On-the-job training

After a decade in ministry, a pastor shares lessons that they didn’t teach in seminary.

By Amy Butler

Every minister knows there could be massive tomes written on the topic, “Things I Never Learned in Seminary.” This is not because seminary faculties try to trick us by leaving some of the essentials out of the curriculum on purpose; it’s more that there are some things that are best learned by experience.

This Sunday marks my 10th anniversary as Calvary’s pastor. Thinking about this journey we’ve been on together has made me a bit nostalgic about where I was and where I am, and some of the things I’ve learned in between.

Back in the day, when I started this adventure of pastoring, there were some things I knew for sure. Those things weren’t too defined or fully fleshed out, but they could be best summed up like this: Christians are great! Jesus is great! Church is great!

Ten years later the gift of experience has helped me learn these in new and deeper ways, and also taught me a few more lessons. Here are four that immediately come to mind:

-- You have to earn respect. It’s a mistake to answer a call to ministry assuming that your title or your calling will automatically make people respect you, offer you jobs, pay you adequately, write you glowing thank you notes on a regular basis or even be nice to you.

Maybe in the society of a hundred years ago pastors got carte blanche because of those three little letters in front of their names, but not anymore. In fact, a title like mine might be more of a liability than anything; at the very least it’s usually a real party killer.

So maybe respect for the Rev. is hard to come by these days, but here’s what I’ve learned: just like anything else in life, the payoff comes when you work hard and do your best. You’ve got to earn whatever respect you’re given.

And, you should also learn when it’s more expeditious to just leave off the Rev. and answer a question about what you do with, “I run a small nonprofit.”

– Pay attention in math class. Really. Pay attention in math class and every other class that has no relevance for the deep theological inquiry for which you are preparing.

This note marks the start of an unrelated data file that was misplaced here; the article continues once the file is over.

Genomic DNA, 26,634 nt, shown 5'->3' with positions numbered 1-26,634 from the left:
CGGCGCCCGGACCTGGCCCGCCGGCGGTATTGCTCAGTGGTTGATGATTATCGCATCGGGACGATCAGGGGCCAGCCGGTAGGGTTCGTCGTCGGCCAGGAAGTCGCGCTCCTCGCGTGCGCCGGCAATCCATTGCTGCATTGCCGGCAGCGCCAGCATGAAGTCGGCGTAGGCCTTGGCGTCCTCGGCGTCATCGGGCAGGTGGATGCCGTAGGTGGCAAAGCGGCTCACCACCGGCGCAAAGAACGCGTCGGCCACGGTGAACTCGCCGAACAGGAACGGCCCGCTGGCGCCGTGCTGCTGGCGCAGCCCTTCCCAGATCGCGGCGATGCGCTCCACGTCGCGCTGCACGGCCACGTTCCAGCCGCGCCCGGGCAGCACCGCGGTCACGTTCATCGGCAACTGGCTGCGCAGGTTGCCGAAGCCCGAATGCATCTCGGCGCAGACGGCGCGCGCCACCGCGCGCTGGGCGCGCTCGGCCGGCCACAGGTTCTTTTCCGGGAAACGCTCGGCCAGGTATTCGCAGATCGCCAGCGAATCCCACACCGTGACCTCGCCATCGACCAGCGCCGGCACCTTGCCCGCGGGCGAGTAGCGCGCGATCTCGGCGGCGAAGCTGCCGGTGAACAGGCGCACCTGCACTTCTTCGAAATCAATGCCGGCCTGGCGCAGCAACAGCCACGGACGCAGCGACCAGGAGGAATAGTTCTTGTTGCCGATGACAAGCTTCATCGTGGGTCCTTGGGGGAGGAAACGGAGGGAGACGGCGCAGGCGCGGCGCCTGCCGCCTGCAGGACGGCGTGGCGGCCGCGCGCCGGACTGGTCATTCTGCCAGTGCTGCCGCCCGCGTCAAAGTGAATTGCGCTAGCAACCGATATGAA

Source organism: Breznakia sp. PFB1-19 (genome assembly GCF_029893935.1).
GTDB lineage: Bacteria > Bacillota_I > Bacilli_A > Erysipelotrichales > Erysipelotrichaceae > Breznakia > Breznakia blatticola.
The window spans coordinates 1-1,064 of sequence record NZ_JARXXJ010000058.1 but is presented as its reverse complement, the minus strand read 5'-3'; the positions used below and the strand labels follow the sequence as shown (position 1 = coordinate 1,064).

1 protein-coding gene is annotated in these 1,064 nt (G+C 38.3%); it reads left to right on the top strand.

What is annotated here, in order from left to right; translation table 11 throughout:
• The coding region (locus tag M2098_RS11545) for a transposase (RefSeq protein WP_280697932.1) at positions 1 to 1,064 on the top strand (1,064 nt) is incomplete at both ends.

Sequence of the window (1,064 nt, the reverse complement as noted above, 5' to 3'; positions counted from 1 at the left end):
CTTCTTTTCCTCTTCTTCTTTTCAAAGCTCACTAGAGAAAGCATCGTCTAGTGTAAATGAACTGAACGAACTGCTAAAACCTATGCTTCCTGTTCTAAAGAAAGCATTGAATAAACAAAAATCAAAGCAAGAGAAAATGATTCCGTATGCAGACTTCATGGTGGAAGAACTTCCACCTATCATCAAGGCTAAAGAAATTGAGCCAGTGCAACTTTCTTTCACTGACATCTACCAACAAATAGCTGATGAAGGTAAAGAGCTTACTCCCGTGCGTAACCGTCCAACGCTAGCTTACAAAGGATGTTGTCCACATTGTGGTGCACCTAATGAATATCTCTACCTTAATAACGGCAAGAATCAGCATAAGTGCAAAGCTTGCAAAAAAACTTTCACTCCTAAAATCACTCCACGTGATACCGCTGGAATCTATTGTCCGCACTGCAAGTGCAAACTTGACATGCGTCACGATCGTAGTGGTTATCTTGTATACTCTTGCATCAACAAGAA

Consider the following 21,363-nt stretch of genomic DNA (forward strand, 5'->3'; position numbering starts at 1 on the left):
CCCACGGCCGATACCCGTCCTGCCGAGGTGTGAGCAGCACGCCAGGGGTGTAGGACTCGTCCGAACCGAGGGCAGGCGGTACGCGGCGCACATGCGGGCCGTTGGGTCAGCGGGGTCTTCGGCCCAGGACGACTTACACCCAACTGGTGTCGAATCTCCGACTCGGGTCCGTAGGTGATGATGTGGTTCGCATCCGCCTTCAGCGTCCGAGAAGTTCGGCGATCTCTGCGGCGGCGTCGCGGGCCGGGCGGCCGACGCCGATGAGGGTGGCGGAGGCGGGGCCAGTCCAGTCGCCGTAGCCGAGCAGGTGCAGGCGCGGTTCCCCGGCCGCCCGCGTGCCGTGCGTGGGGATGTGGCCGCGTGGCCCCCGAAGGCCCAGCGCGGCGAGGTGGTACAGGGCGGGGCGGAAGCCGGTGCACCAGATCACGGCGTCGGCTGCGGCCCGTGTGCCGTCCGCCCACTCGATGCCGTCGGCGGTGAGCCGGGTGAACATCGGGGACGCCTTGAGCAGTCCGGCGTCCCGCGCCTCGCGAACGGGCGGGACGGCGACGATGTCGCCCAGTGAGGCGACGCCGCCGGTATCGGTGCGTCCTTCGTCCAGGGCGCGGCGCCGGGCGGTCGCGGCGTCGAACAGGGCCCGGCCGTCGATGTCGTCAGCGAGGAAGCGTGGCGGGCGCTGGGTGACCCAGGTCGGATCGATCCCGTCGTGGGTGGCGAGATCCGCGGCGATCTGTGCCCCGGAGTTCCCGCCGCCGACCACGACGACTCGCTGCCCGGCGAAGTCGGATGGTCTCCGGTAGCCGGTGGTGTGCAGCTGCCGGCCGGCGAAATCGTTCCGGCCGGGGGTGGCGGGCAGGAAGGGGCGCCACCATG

Go ahead and pull out your beloved and well-worn copy of Church Dogmatics to pore over while you have your morning coffee if you must. But don’t stop there, because Karl Barth is not going to help you when the sanctuary air conditioning stops working.

I’ve learned the pastorate doesn’t conform very well to the specialized vocational trend in this country; pastors have to know a lot about many different things. In the past 10 years I’ve had the opportunity to learn more than I ever expected to know about things like plumbing, mental illness, marketing, landscaping, food service, human resources, pest control and the law, to name a few.

– Find a pastor. I entered pastoral ministry partially because I loved the church. For many pastors it was the church that nurtured and shaped us, so what could possibly be better than spending a lifetime working there, right?

The problem comes when you move all your books into the pastor’s office and find out fairly quickly and sometimes painfully that you can’t really be on the receiving end of that kind of ecclesiastical nurture and still do your job well.

This is as it should be, as effective pastoral leadership takes a bit of professional distance to help with critical duties like articulating vision and saying prophetic things that make people mad.

But all of that doesn’t mean you don’t have a spiritual life, need a spiritual community, and even need a pastor yourself.

So, find them. Outside your church. Spiritual director, colleague support group, personal trainer, psychiatrist – whatever it takes, build your support team and use them.

– Keep learning. I sat in Washington National Cathedral the day I received my doctor of ministry degree and cried because I was so sad school was definitely, officially over for me. I cried because I love school, but also because I forgot for a moment that effective pastoral ministry means you never really stop going to school.

There are many, many opportunities for spiritual, personal and intellectual growth out there, and as a leader you do your congregation a disservice if you don’t take advantage of them.

You also cheat yourself out of learning that expands your horizons, gives you new skills, and helps you dance gracefully with the ever-changing partner of vocation.

I am still thinking about the many theological applications of motorcycle operation, for example.

These are just a few off the list of things learned. The list also includes: it’s not about you; don’t say the word “hell” in a non-theological context when being interviewed by a reporter from the Washington Post; hire people who are smarter than you are; make sure you never wear a short skirt if you’re not leading worship in a robe; laugh at yourself a lot and many, many more.

Ten years feels like a big milestone but it’s not that long in the span of a whole human life, so looking back at everything I’ve learned these 10 years leads me to suspect that there will be even more to learn moving forward.

But on this anniversary I’ll just pause for a moment and say: for all the many things I’ve learned these years of pastoral ministry, I am indisputably changed and shaped and (mostly) grateful.

OPINION: Views expressed in Baptist News Global columns and commentaries are solely those of the authors.